Water and wastewater treatment utilities are typically some of the biggest individual users of electricity, and publicly owned treatment works typically account for one-third of a municipality’s electricity consumption. Energy represents 25% to more than 50% of a utility’s operating costs, so cost savings through reduced energy use can be significant. But economics alone don’t drive decisions to reduce energy consumption. Rising energy needs, capital needs, facility size, incentives, and policies that target energy efficiency and energy reduction, social pressures and preferences, and changing treatment requirements and technologies also fuel the drive to use less energy.
Wastewater is a clean, renewable energy source, and small hydro opportunities exist for water, as well as wastewater utilities. Biogas production from the anaerobic digestion process can produce 15%, or more, of a wastewater treatment plant’s electricity. The East Bay Municipal Utility District in Oakland, CA, has become net producer of energy, helping demonstrate the Water Environment Federation’s assertion that the energy contained in wastewater exceeds the energy needed for treatment by several times. The district held a dedication ceremony in early April to celebrate its transition from electricity consumer to electricity producer. Accepting industrial-strength waste increased the district’s biogas production, and installation of an onsite biogas turbine earlier this year pushed the district past net zero into a positive position.
Energy produced at wastewater plants (e.g., biogas) can contribute to renewable energy supplies and reduce costs or generate revenue for wastewater utilities and local governments. Utilities are also increasingly harnessing the power of water to create energy by using excess hydraulic pressure to generate hydroelectric energy with small turbines.
Balancing the Equation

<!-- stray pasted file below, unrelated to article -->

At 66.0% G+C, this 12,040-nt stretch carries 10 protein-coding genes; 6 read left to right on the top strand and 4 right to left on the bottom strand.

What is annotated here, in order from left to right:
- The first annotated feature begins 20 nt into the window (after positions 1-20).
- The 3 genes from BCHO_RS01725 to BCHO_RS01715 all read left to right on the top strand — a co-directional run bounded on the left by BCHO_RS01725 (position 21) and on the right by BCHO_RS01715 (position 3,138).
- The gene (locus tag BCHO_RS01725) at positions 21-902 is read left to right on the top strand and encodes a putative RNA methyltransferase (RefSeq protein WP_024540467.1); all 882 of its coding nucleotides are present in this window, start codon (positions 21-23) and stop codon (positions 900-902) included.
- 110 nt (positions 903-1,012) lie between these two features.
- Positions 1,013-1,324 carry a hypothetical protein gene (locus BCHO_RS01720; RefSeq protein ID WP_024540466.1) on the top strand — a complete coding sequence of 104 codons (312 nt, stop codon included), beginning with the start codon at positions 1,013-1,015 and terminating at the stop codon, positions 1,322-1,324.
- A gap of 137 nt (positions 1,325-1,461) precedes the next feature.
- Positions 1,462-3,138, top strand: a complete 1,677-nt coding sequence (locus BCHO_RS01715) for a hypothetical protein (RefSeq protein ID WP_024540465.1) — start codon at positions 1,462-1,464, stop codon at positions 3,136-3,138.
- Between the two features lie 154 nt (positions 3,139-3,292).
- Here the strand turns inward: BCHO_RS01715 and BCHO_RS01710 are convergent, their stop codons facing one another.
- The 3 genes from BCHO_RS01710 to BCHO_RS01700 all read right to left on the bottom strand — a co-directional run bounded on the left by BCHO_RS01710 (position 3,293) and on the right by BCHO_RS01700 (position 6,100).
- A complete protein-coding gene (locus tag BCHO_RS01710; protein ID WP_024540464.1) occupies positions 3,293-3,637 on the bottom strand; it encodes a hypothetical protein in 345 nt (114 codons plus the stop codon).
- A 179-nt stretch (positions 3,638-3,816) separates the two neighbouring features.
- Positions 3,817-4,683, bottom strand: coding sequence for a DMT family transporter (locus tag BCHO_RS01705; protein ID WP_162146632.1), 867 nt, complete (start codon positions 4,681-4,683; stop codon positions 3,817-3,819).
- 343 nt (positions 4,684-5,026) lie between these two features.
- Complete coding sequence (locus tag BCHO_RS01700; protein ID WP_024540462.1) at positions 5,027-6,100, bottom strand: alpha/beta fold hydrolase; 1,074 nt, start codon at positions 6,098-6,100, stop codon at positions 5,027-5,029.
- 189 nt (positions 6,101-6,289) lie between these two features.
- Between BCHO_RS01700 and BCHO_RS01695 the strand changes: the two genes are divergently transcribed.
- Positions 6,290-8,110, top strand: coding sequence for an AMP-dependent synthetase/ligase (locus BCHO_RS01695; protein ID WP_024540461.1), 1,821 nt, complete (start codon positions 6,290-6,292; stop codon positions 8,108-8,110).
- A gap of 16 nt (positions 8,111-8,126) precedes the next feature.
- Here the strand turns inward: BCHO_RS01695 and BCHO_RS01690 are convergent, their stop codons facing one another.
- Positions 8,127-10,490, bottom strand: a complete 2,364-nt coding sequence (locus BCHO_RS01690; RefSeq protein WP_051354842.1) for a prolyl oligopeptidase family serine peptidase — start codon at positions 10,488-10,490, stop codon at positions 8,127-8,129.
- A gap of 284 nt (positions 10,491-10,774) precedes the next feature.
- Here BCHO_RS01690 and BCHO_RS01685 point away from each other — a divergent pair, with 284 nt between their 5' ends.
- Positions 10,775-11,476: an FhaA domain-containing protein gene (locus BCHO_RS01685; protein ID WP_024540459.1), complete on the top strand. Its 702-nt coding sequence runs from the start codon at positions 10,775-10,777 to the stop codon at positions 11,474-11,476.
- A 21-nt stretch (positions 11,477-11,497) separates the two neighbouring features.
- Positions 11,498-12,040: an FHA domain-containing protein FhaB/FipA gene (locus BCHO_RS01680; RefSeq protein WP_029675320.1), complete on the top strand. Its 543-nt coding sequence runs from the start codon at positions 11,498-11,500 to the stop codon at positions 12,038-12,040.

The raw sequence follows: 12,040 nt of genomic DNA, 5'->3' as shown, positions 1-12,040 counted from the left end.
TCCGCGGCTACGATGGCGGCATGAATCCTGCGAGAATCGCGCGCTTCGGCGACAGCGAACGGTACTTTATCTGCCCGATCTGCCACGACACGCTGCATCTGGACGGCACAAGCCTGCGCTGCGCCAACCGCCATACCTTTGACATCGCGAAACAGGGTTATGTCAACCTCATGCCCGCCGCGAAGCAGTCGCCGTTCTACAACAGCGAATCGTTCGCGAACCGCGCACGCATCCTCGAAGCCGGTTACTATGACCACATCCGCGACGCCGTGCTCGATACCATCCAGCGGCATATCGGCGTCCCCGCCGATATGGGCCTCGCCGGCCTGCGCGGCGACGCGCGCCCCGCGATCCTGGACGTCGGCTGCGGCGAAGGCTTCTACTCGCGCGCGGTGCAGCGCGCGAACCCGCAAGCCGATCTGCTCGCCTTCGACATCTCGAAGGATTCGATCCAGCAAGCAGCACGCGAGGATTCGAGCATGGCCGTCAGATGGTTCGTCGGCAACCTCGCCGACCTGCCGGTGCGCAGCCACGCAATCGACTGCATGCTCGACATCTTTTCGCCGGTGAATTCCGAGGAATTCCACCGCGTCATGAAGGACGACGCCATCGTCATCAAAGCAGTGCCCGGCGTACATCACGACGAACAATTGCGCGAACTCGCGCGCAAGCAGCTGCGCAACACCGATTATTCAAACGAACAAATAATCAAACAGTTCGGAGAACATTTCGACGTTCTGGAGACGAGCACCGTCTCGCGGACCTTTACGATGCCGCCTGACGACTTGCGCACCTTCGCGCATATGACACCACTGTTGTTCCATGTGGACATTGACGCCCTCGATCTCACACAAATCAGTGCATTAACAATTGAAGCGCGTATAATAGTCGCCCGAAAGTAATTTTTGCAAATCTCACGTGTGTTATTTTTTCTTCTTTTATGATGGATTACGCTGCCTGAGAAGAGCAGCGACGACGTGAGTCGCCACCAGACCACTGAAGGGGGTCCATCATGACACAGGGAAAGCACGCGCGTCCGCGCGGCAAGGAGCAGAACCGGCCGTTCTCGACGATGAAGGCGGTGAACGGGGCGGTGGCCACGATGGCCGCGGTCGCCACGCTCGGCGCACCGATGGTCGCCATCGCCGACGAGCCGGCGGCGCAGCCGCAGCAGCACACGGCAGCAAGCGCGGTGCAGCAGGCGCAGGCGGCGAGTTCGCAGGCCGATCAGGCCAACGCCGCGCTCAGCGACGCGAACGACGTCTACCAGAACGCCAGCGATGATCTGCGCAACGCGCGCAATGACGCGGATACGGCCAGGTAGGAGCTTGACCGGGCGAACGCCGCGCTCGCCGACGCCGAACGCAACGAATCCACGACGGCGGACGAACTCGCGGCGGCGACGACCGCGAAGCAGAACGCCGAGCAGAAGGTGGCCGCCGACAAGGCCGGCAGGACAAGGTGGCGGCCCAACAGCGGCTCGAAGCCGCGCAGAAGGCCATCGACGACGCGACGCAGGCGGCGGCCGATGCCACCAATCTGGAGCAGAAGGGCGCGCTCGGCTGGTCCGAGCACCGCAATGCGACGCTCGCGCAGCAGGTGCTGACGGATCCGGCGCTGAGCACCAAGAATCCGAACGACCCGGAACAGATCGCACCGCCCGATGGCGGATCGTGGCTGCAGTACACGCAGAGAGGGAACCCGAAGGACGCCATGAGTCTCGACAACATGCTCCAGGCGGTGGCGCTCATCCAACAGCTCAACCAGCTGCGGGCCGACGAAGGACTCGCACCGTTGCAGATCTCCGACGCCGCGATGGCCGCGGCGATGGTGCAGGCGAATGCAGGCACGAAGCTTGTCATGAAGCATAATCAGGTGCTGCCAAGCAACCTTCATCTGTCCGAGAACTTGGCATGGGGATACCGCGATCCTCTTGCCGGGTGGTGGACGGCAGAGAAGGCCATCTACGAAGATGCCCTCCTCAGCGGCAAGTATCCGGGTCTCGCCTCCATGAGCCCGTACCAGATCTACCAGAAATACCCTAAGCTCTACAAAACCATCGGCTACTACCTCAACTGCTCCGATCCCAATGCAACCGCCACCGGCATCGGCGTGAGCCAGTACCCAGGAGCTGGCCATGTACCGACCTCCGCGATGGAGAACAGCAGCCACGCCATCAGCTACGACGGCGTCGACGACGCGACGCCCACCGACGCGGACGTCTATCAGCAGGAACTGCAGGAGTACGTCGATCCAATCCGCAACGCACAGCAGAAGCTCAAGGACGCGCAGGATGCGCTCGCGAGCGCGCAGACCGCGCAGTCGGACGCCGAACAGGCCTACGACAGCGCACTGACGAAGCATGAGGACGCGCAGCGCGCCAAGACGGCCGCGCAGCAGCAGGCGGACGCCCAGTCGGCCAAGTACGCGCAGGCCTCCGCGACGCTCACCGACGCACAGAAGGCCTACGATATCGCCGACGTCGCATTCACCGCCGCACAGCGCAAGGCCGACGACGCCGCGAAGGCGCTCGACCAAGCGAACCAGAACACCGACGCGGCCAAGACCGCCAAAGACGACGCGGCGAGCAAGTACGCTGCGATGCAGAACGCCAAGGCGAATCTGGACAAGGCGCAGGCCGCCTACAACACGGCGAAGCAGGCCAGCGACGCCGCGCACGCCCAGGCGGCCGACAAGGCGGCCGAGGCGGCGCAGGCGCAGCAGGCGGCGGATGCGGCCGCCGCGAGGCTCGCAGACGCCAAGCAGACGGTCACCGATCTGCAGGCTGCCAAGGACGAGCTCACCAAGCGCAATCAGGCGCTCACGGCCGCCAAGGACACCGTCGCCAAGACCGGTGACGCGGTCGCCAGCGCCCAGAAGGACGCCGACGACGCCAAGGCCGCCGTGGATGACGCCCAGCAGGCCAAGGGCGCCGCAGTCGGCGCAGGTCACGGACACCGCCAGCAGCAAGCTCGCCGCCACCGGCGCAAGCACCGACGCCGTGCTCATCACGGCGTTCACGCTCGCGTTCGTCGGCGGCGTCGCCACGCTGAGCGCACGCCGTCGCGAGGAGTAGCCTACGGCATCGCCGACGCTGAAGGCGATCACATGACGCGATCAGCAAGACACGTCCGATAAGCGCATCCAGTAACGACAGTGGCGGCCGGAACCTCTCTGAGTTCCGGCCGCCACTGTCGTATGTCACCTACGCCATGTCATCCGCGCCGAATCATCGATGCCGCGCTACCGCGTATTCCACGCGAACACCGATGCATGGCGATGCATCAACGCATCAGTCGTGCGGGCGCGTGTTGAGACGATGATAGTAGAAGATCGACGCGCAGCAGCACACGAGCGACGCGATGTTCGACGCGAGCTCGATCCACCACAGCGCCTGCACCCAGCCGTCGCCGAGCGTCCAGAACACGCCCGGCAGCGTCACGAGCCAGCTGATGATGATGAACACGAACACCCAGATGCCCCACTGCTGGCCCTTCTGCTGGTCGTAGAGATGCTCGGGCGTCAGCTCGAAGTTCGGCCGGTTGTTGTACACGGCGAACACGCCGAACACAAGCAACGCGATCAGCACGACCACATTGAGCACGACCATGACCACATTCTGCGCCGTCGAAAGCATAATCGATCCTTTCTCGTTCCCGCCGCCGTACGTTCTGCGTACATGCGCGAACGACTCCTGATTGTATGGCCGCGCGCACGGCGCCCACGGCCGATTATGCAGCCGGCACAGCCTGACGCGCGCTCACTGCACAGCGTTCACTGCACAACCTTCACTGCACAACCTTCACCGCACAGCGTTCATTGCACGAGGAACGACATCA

There is a delicate balance between water footprint and carbon footprint. Focusing on one element in isolation will not yield a balanced world. The benefits of reductions in water footprint may have off setting and more damaging impacts on carbon footprint and vice versa. Individual activities viewed in isolation may lead to decisions, which do not yield a balanced and sustainable environment. We may find that we cannot minimize water footprint and carbon footprint simultaneously. For example, growing crops for alternative fuels increases water demands. As another example, the technologies developed to help utilities meet stricter treatment standards and close widening gaps between demand and supply can lead to more energy consumption. Advanced water treatment technologies such as membrane filtration and ultraviolet disinfection enable reclamation and reuse as well as desalination, but tend to be energy-intensive. The current research and development focus on advanced treatment with reduced energy requirements is an example of the water industry’s effort to not only define, but also balance the total water efficiency equation.
Author's Bio: Cindy Wallis-Lage is president of Black & Veatch’s global water business.